Another wellspring of information about the Sasquatch is the enormous number of footprints that have been observed, photographed and cast in plaster. In the American Journal of Physical Anthropology, Dr D. Jeffrey Meldrum reports examining over 100 plaster casts and 50 photographs, some of which were gathered at the site of the P-G film. The Sasquatch foot is quite different from the human foot. It is flat, and shows pronounced flexibility in the mid-tarsal joint. The heel impression is absent. These features are consistent with the observed gait of the Sasquatch. “It seemed to glide or float as it moved.” This is in marked contrast to the human “stiff-legged striding gait with the distinct heel-strike and toe-off phases.” The Sasquatch’s flat flexible foot with the long toes seems well adapted to the mountainous rugged terrain of the Pacific Northwest.

The authors give examples of plaster casts, with measurements. Sasquatch feet are much longer and broader than human feet. The samples range from 13 inches to 18.5 inches long. They include a “cripple foot” cast of a deformed right foot. Dr Grover Krantz reasons that if the footprints were a hoax, the hoaxer had to have an in-depth knowledge of anatomy (A Scientific Inquiry into the Reality of Sasquatch, Johnson Printing, Boulder, CO, 1992).

Back cover of The Making of Hominology

Christopher Murphy rests his case on a “call to action.” The objective is to have Hominology recognized as a valid scientific discipline. There is lots of interest. Google “Bigfoot” and you’ll get 24,600,000 hits, but they are largely hoaxes, making the Sasquatch an object of entertainment.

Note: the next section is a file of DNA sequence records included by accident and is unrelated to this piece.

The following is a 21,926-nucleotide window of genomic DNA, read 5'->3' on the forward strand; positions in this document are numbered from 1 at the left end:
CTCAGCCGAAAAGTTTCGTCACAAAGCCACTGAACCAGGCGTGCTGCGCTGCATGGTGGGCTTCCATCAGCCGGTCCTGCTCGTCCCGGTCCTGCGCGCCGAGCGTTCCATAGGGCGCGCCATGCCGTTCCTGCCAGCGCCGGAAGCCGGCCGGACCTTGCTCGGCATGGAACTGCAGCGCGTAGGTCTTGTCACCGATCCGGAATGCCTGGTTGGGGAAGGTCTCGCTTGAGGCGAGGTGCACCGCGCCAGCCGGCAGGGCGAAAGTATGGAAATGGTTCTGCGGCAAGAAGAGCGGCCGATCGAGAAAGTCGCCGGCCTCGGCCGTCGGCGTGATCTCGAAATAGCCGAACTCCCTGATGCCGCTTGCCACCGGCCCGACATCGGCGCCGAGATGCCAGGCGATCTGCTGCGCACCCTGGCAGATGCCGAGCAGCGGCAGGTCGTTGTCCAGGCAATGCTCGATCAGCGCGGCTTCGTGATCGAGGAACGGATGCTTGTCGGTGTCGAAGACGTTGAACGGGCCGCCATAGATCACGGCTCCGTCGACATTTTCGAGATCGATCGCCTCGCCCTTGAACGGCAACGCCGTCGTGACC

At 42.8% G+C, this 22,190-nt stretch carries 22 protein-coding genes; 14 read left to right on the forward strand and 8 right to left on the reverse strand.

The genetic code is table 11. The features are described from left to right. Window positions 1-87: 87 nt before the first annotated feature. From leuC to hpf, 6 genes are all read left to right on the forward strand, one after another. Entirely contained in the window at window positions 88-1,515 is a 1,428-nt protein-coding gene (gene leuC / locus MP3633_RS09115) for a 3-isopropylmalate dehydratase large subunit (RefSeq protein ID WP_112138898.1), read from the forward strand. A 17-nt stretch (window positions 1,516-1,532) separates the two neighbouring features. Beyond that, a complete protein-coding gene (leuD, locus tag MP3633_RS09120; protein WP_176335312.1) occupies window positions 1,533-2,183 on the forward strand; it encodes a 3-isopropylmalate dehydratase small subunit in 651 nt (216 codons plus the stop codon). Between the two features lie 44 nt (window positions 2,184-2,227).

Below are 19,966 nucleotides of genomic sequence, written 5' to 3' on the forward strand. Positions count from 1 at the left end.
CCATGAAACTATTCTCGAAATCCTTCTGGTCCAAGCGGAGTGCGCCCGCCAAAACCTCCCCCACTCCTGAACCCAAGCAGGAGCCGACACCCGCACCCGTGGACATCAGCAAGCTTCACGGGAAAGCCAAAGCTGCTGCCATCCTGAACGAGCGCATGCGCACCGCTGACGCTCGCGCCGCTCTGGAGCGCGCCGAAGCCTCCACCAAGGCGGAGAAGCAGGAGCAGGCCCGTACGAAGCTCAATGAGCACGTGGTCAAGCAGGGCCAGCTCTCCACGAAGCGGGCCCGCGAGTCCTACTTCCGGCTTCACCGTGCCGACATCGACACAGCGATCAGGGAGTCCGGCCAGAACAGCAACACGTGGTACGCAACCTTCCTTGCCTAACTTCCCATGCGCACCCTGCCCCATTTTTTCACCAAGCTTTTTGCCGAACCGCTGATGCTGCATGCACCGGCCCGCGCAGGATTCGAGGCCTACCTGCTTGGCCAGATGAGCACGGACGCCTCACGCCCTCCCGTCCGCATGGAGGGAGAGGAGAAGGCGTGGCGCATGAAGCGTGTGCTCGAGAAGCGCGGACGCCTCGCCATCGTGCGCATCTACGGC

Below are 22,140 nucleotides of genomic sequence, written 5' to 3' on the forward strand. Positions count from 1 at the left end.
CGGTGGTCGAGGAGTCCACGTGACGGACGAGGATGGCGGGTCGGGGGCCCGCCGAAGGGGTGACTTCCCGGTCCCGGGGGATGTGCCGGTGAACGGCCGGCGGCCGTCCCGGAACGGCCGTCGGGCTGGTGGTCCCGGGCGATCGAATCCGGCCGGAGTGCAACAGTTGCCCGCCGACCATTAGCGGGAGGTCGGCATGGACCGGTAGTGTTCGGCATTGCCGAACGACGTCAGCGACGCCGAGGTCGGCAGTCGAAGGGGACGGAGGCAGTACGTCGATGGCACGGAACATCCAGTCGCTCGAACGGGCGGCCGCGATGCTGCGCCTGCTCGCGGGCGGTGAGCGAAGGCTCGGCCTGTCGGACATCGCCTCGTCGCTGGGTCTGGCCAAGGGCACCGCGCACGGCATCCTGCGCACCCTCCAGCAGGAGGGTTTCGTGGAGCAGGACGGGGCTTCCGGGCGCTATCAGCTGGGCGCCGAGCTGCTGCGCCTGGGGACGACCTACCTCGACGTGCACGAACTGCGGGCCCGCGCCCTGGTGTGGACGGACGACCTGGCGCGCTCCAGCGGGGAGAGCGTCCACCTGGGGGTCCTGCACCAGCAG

A major step in the right direction is the establishment of the Relict Hominoid Inquiry at Idaho State University. That website has proper scientific credentials. What is needed, though, is “a formal international society for research in Hominology.”

The book is endorsed, among others, by Jane Goodall, PhD, DBE; Founder of The Jane Goodall Institute, and renowned authority on primates. “A lifetime of scholarly examination of the [hominid] question with evidence spanning from the dawn of written communication to the present has culminated in this important book — The Making of Hominology.”

“Most certainly,” says Murphy, “at this juncture, the main thing to do is to get The Making of Hominology out to major scientific organizations and universities and thereby put the case on the table.”

Yes, read the book, and help it make a major step in the understanding of Homo Sapiens and of our companions on Planet Earth.

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John Gellard

John Gellard spent his childhood in England and Trinidad, donated his adolescence to an English boarding school, earned an MA in Philosophy from the University of Western Ontario, and taught English and Drama in London, Ontario, for seven years. In 1973, he arrived in the West Kootenay where he felled and peeled pine logs on his “wild land” property and built a log cabin. Gravitating to the city, he taught for thirty years at Vancouver Technical Secondary School and Kitsilano Secondary. He still helps run writing workshops for students, notably (since 1993) an annual overnight retreat on Gambier Island. His articles have appeared in the Globe and Mail and the Watershed Sentinel. He takes an active interest in environmental issues and travels extensively in B.C. He lives among friends in Kitsilano and on Hornby Island, has two grown sons, and retired from teaching English and Writing at Kitsilano Secondary School after being named Canada’s “Best High School Teacher” in a Maclean’s poll in August 2005.